Nearly 7 feet of snow falls in New York

The snow buried homes, cars and most everything else
Published: Nov. 22, 2022 at 11:32 AM CST|Updated: Nov. 22, 2022 at 3:21 PM CST
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MONTGOMERY, Ala. (WSFA) - A prolific and historic lake effect snow event concluded early this week for communities to the east of the Great Lakes. That includes parts of New York, Pennsylvania, Ohio, and Michigan.

The most impressive snow totals with this multi-day event were seen in western New York. That’s where intense lake effect snow bands streaming off of Lake Erie and Lake Ontario buried -- quite literally -- several towns. The snow was measured in feet with hours and hours of 2-5″ per hour snow rates.

The lake effect snow event featured totals of 3-7 feet in Western New York.
The lake effect snow event featured totals of 3-7 feet in Western New York.(WSFA 12 News/NOAA)

The highest snow totals were upwards of four to seven feet. Just outside of Hamburg, New York, a remarkable total of 81.2″ was recorded. That’s that highest official measurement seen with this lake effect snow event.

To put that number into perspective, let’s compare it to the height of some figures and things you may be familiar with...

81.2″ is taller than all of the following things:

  • Nick Saban
  • Cadillac Williams
  • Bryce Young
  • Tank Bigsby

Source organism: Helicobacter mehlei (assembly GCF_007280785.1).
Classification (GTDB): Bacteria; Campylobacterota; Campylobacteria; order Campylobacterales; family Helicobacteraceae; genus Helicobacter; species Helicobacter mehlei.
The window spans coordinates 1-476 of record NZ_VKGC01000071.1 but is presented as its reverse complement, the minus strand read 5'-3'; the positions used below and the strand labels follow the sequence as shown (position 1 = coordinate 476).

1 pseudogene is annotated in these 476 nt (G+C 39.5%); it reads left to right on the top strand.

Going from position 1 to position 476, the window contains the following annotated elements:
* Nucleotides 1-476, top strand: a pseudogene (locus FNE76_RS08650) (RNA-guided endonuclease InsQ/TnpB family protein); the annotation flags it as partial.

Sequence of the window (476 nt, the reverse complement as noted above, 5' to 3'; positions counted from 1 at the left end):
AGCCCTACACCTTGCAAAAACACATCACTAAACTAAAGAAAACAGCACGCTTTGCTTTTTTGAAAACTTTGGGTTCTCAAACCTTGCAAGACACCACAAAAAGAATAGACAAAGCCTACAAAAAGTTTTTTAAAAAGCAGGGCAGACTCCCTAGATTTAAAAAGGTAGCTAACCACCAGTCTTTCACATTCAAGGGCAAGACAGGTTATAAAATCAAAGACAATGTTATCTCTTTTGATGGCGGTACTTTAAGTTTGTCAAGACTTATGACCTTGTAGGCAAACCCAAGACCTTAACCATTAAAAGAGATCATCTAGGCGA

• A 2023 Ford Explorer

While this won’t go down as the top lake effect snow event in New York history, it most certainly will go down as one of the most prolific ones. It’s not every winter that four to seven feet of snow falls with just one bout of lake effect snow.

The amount of snow that fell in Western New York compared to a few Alabama-related things.
The amount of snow that fell in Western New York compared to a few Alabama-related things.(WSFA 12 News)

Many towns that were under the two dominant lake effect snow bands saw more snow in just hours than many others across the U.S. see in an entire year. Not impressed? Get this: More snow fell in 20 minutes in western New York than Montgomery has seen over the last few years!

If that kind of snow rate doesn’t impress you then I’m not sure what will. The snowiest winter ever in Montgomery’s recorded history came back in the late 1800s. Over a foot of snow fell during the winter of 1886-1887, which is incredible by our standards. That much snow fell in just three to six hours for some towns in western New York!

The reason why it snowed so heavily and for so long is, meteorologically speaking, rather simple. The lakes are still relatively warm and the air that moved over them was very, very cold. Pair that with a perfect wind direction for 3-4 days and your result is a perfect profuse lake effect snow event where the snow bands sat.

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